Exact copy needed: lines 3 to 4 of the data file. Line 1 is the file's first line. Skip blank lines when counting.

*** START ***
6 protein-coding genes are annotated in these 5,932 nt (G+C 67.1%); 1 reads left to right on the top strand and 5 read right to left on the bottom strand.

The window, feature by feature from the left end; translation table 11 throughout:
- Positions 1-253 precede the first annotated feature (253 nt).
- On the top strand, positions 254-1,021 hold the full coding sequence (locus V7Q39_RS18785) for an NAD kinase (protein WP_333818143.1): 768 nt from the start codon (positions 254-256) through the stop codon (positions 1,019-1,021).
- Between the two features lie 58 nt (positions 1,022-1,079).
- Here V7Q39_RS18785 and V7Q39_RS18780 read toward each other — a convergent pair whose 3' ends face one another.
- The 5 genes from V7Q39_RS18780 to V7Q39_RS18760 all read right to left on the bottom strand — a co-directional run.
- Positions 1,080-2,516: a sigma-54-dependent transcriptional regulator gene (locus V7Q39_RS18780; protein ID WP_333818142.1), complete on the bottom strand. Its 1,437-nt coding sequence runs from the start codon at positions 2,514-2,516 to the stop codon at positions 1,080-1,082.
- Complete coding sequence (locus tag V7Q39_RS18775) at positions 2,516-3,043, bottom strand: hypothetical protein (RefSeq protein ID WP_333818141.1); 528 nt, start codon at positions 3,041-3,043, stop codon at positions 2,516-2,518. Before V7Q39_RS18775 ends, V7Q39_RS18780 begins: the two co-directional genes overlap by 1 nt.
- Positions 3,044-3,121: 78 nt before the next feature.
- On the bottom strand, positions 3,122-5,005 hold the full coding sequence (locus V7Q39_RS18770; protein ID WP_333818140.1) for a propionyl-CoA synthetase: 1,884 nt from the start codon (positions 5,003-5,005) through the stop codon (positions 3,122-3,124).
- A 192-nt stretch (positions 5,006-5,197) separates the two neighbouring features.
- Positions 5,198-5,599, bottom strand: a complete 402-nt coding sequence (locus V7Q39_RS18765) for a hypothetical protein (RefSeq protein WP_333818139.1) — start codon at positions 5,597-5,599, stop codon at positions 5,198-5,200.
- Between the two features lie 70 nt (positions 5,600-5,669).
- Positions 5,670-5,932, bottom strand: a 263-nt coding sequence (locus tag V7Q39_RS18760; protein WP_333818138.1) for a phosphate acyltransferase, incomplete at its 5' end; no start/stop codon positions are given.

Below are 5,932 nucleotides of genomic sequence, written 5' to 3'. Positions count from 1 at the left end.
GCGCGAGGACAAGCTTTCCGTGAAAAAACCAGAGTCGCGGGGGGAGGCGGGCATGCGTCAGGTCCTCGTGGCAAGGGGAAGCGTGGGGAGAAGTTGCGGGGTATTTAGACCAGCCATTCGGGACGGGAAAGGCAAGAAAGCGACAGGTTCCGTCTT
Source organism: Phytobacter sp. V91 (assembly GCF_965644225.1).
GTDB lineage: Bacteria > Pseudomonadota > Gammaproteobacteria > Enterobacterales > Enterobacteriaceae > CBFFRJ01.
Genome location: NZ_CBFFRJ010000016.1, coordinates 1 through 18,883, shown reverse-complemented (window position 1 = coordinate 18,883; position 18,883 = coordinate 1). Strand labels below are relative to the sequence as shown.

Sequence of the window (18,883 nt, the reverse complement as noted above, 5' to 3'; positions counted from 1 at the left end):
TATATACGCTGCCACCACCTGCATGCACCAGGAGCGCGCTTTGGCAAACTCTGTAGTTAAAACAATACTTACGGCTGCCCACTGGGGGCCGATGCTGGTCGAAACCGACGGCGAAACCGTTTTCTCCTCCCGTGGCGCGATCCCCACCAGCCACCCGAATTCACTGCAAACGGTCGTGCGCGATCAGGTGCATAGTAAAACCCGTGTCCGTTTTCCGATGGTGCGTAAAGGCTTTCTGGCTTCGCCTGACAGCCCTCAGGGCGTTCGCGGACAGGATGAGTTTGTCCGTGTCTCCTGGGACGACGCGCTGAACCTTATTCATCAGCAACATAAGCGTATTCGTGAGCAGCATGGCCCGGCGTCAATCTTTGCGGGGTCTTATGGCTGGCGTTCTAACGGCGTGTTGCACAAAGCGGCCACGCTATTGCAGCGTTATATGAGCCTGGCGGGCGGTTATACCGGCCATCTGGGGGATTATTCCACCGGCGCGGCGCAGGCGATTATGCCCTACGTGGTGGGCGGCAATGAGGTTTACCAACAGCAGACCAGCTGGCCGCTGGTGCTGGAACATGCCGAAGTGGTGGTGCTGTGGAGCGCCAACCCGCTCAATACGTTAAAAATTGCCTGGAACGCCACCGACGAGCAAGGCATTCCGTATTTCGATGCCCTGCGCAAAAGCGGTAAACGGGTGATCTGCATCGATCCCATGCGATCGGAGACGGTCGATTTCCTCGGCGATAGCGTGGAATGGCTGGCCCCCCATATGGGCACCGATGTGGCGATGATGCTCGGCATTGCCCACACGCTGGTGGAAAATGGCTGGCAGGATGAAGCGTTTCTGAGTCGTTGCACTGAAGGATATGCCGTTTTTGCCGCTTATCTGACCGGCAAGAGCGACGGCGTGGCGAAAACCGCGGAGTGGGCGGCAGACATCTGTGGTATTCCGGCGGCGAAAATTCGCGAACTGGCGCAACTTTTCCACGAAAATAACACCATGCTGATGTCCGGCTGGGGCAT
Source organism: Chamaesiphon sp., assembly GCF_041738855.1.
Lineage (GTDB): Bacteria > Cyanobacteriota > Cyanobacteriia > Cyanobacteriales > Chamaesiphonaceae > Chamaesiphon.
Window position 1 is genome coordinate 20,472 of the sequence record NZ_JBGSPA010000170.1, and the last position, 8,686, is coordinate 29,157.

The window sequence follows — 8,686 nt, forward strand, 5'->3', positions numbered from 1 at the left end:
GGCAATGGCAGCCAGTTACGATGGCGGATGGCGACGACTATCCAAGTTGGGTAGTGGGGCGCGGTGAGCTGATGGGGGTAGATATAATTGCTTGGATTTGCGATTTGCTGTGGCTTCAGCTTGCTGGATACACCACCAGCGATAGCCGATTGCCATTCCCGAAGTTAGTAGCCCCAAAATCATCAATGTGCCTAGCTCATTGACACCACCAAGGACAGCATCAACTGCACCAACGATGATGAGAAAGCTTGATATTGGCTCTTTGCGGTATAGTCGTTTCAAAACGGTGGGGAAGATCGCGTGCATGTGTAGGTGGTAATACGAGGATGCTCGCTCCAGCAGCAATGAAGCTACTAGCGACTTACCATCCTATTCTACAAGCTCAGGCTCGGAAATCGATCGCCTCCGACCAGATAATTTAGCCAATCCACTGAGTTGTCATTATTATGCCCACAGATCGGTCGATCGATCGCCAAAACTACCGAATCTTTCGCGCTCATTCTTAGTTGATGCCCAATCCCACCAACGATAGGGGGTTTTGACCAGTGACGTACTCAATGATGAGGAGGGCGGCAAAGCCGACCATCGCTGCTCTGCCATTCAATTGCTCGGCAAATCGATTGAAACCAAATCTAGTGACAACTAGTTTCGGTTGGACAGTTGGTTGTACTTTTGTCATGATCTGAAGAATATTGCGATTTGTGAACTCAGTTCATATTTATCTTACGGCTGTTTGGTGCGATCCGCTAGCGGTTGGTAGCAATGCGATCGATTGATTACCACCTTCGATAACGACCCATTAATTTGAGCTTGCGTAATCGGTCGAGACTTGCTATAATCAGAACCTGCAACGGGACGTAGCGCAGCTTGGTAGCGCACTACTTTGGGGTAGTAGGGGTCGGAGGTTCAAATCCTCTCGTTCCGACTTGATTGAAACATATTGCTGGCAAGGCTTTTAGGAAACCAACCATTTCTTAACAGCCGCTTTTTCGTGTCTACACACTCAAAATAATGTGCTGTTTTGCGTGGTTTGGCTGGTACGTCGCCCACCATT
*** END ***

- Positions 1-253 precede the first annotated feature (253 nt).
- On the top strand, positions 254-1,021 hold the full coding sequence (locus V7Q39_RS18785) for an NAD kinase (protein WP_333818143.1): 768 nt from the start codon (positions 254-256) through the stop codon (positions 1,019-1,021).